NHL blog: Happily Ever After

RP @ NHL Blog Central

“The Finnish journalist pairs playoff storylines with his favorite hockey band. Try to guess who.”

Happily Ever After

Once upon a time there was a young hockey player with exceptional talent. His talent was so great that teams from faraway cities came calling and offered him great riches and treasures if he would only come to play for them.

And he did. And he came, and he showed a lot of promise. He was just as good as all the reports had said.

He was a gem, a rock to build the franchise’s new multifunction arena on. Too bad he was playing on a team that never made it past the first round of playoffs.

And that wasn’t the only obstacle our hero was facing. There was also something else…

Mario Lemieux and the injuries and illnesses that still keep us second guessing how good he might have been, Wayne Gretzky and The Trade that took him out of Edmonton, Saku Koivu and the injuries and illnesses that still keep us second guessing how good he might have been.

We all love good drama, and while there’s plenty of it in just one hockey game, there’s even more outside the game, and in a ten or 20-year-career of a player.

With only four teams left in this year’s Cup chase, it’s time to start looking at the best storylines.

I named the storylines using song titles to honor the greatest hockey band there ever was – Journey.

Don’t Stop Believin’ – Teppo Numminen, Buffalo Sabres

Teppo Numminen won Olympic silver in Torino last year. He also won Olympic Silver n Calgary in 1988. That same year he played his first NHL game. That’s the year this year’s draftees were born. Teppo is the longest-serving active player without a Cup ring still in the running with his close to 1,400 NHL games. It took him sixteen years to make it to the second round of the playoffs. (Thinking about Teppo makes me angry at the people who voted for Fitzpatrick).

Positive Touch – Teemu Selänne, Anaheim Ducks

Selanne the rookie took the league by storm, broke – no, demolished – the goal-scoring record, then charmed everybody with his smile, his sense of humor, and juvenile energy that is contagious. He won the Richard Trophy in 1999, as the first player, and then scored only 44 goals in the last two seasons (in Colorado and San Jose) before coming back home to California and getting 40 and 48 goals. The smile’s not as beautiful anymore, thanks to Derian Hatcher, but the juvenile energy is.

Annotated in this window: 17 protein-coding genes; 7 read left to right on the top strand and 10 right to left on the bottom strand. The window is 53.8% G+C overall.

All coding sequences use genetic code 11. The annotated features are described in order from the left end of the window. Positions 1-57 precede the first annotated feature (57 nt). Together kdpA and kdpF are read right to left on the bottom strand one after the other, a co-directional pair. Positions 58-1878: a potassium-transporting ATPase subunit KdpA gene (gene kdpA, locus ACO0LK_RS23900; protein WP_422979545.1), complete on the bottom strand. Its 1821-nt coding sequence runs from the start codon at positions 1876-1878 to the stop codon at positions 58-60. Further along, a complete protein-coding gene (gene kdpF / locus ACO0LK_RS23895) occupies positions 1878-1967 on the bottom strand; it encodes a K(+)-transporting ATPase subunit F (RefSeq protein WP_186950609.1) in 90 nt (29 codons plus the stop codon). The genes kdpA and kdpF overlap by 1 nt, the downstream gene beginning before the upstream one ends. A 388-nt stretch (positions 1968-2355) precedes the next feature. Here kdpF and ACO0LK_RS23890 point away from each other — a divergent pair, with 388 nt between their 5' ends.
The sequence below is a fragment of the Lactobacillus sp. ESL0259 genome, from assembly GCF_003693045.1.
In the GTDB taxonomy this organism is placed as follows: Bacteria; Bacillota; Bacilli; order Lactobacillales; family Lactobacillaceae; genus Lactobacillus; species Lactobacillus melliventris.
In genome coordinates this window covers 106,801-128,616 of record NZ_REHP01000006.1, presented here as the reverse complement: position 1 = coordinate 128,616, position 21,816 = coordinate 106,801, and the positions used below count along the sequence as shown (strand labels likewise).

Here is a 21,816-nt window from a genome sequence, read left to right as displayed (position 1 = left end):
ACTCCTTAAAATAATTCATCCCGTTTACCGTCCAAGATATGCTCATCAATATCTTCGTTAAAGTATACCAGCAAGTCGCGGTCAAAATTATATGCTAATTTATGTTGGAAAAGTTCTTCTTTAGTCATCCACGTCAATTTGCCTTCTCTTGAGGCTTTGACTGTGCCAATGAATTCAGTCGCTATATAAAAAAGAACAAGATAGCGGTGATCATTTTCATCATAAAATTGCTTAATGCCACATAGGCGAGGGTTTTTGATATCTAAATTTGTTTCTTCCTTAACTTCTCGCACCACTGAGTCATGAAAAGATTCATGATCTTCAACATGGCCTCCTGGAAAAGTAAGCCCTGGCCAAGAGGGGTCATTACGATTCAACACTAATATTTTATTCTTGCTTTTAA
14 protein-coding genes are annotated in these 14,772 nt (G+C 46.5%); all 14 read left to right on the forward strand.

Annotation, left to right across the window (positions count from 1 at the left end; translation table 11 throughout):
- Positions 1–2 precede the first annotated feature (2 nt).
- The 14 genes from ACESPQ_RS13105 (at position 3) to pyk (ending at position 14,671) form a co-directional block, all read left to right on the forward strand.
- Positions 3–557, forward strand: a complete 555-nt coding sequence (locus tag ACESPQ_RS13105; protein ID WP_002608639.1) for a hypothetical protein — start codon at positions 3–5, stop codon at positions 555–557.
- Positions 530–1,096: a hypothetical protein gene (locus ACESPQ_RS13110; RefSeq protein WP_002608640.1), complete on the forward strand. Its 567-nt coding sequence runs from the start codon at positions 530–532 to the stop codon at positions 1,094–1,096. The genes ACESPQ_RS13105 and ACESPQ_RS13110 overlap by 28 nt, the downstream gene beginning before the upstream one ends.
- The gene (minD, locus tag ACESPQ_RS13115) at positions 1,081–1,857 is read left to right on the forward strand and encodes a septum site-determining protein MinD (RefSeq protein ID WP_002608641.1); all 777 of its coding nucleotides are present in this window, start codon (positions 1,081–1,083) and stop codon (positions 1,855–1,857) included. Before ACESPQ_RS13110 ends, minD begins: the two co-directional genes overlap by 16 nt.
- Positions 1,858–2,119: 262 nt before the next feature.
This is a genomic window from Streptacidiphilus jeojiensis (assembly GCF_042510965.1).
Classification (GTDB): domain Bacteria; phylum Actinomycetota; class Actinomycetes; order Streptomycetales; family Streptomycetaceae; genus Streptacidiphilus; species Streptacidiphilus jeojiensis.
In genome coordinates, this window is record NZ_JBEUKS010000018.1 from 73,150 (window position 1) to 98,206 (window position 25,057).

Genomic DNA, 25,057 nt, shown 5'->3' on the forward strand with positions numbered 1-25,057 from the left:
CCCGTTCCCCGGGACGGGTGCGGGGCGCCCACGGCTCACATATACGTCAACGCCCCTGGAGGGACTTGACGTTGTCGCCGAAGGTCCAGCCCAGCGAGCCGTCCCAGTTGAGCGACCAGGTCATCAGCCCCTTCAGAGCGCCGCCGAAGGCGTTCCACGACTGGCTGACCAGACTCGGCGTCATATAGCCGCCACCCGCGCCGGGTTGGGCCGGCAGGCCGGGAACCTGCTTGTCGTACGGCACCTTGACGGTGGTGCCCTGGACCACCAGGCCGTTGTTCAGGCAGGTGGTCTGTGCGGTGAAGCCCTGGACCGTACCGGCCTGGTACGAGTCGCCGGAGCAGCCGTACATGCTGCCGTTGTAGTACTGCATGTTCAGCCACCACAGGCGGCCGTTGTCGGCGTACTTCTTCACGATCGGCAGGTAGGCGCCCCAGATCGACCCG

Faithfully – Daniel Alfredsson, Ottawa Senators

Daniel Alfredsson was drafted by the Senators in 1994, joined the club in 1995, and won the Calder Trophy in 1996 as the first Senator ever. The curly-haired sniper became the captain of the team in 1999-00, and then shaved his head a few years later, but remained a great player and a leader. Ten seasons with the same team convinced Alfie to sign an extension for another five seasons, and who knows, maybe Alfredsson will be first European captain to hoist the Cup

Still They Ride – Chris Chelios and Dominik Hasek, Detroit Red Wings

Chelios, 45, and Hasek, 42, are the two oldest players in the League, and between them they have won and done everything you can think of in hockey. In 1987, the year Sidney Crosby was born, Hasek was Player of the Year in a country that ceased to exist in 1992. He was drafted in 1983, two years later than Chelios. Now, 25 years later his GAA in the playoffs is 1.51. And Chelios. He’s been around for so long that when you pull up his stats on hockeydb.com, you have to scroll down. I think he’s going to break Gordie Howe’s record.

One thing is sure: A Swede is going to win the Stanley Cup. But that’s an old story.

One thought on “NHL blog: Happily Ever After

  1. Personally, "Don’t Stop Believin’" was my song for the Lightning in ’04 when they went to Calgary for Game 6. And the rest as they say is history. :-)

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